Dana Angelo White, M.S., RD, a cookbook author and owner of Dana White Nutrition, Inc., says she really doesn't see the point of monitoring blood sugar if you don't have diabetes. "As a temporary experiment, it may be interesting to monitor the blood sugar fluctuations that occur during meals, sleep and exercise. Seeing how your body responds appropriately may provide some reassurance and, of course, may help you make some changes (that you already knew you should make)."

Technology Available for People without Diabetes

Nutrisense is one of some other tools available to people who do not have diabetes yet want to monitor blood sugar. According to White, Nutrisense uses reliable technology from Freestyle Libre. The subscription includes a sensor you scan with your phone a few times a day for constant blood glucose monitoring. A sensor is attached to the upper arm and is paired with an app that logs all the data. "It was interesting to see the data," White says, who tried the new technology. "But I am not sure why healthy folks need this device in their lives."

Keeping Blood Sugar Well Managed

What you eat can help keep your blood sugar better regulated whether you have diabetes, prediabetes or neither. Weisenberger advises people to "balance your food groups and your macronutrients at each meal. I prefer to do this with the Plate Method of meal planning."

The American Diabetes Association created the Diabetes Plate Method to help people with diabetes plan their meals more practically. Nonetheless, people without diabetes can also use this method. Before beginning, you want to start with a dinner plate about 9 inches in diameter. If you need more calories than average—because you work out regularly, for example—you can use an 11- or 12-inch plate. In comparison, someone who needs fewer calories can use a smaller dinner plate of 8 inches in diameter. Remember that the number of calories you need depends on factors like age, height, sex, health conditions and exercise, among others.

  • Step 1: Fill half your plate with nonstarchy vegetables.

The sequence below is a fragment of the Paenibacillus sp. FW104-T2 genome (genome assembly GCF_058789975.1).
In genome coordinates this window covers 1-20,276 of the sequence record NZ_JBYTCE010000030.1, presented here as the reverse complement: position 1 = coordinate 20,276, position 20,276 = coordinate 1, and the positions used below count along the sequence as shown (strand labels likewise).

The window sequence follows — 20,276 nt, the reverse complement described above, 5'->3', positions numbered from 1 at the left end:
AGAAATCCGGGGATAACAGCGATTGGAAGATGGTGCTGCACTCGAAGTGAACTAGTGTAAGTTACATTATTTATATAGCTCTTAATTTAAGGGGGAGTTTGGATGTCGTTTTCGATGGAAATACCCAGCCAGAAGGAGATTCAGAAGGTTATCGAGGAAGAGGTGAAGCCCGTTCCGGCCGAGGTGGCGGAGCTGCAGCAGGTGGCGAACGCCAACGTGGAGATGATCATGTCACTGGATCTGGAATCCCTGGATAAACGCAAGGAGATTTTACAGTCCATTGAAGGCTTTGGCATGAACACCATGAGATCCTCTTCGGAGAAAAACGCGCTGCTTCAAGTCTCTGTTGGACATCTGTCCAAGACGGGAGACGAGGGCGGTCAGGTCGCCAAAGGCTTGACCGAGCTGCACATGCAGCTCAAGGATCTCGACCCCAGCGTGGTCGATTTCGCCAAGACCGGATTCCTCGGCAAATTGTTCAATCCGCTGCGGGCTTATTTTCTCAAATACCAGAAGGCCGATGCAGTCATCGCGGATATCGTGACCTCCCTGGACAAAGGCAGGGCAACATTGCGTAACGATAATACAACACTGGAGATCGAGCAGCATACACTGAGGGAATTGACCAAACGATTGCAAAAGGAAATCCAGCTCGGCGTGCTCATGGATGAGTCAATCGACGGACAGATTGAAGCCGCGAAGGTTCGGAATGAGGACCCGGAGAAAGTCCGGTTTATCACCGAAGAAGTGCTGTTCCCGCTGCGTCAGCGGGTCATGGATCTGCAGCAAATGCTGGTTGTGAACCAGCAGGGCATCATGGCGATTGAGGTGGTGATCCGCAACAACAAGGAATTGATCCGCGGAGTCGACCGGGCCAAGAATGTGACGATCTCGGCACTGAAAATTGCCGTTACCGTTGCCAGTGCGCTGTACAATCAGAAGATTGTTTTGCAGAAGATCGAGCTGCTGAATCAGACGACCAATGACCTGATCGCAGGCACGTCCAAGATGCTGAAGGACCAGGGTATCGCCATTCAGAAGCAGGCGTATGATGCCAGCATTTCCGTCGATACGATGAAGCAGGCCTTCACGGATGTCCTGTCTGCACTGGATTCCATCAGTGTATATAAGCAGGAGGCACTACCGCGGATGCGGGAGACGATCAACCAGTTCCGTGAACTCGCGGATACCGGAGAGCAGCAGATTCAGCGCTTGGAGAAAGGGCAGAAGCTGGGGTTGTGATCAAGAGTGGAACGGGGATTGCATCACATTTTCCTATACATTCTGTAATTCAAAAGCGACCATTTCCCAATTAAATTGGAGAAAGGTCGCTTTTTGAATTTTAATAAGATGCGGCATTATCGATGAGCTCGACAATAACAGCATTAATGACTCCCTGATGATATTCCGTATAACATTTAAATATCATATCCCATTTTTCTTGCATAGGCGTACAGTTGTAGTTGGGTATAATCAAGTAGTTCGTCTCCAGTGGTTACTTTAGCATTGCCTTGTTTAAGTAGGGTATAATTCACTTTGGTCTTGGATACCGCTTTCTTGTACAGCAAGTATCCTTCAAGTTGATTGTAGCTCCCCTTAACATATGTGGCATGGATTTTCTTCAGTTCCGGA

Examples of nonstarchy vegetables include artichokes, beets, broccoli, cabbage, carrots, celery, radishes, tomatoes, turnips and salad greens. Nonstarchy vegetables do not have a significant effect on blood sugar levels.

  • Step 2: Fill one-quarter of your plate with lean protein.

Protein is used in the body for cell structure, to produce hormones like insulin and for many other functions. Foods high in protein, like fish, chicken, meats, soy products and cheese, are called "protein foods." You can choose animal- or plant-based protein options.

  • Step 3: Fill the last one-quarter of your plate with carbohydrate foods.

Carbohydrate foods include grains, starchy vegetables, fruits, and milk and yogurt. When choosing a grain, opt for whole grains whenever possible. Examples of whole grains include whole-wheat pasta, brown rice, quinoa and bulgur. Starchy vegetables include winter squash (like acorn and butternut), corn, green peas, parsnips, plantains and potatoes. Legumes and pulses can also be part of this quarter of your plate, as they provide carbohydrates and protein. Examples include beans, edamame, lentils, nuts and nut butters, peas and tofu. Fruit and dairy products belong on this quarter of the plate too. This means you could choose a fruit salad or yogurt instead of whole grains or starchy vegetables to put in this quarter of the plate for a meal.

  • Step 4: Add water or another zero-calorie beverage to complete your meal.

Beverages can affect your weight and blood glucose. Opt for water, seltzer, hot or cold plain tea or coffee—without or with just a small amount of any added ingredients like cream, sugar, milk or nondairy creamer.

  • Step 5: Choose healthy fats in small amounts.

Healthy fats can be added to any part of the plate. For example, add a tablespoon of nuts, seeds, avocado or vinaigrette to salads.

The Bottom Line

Experts agree that if you don't have diabetes, there really is no need to monitor your blood sugar levels. However, if you're concerned about your blood sugar levels, a healthy lifestyle and balanced eating habits can help you keep them in check. For additional concerns, talk to your health care provider for a personalized approach.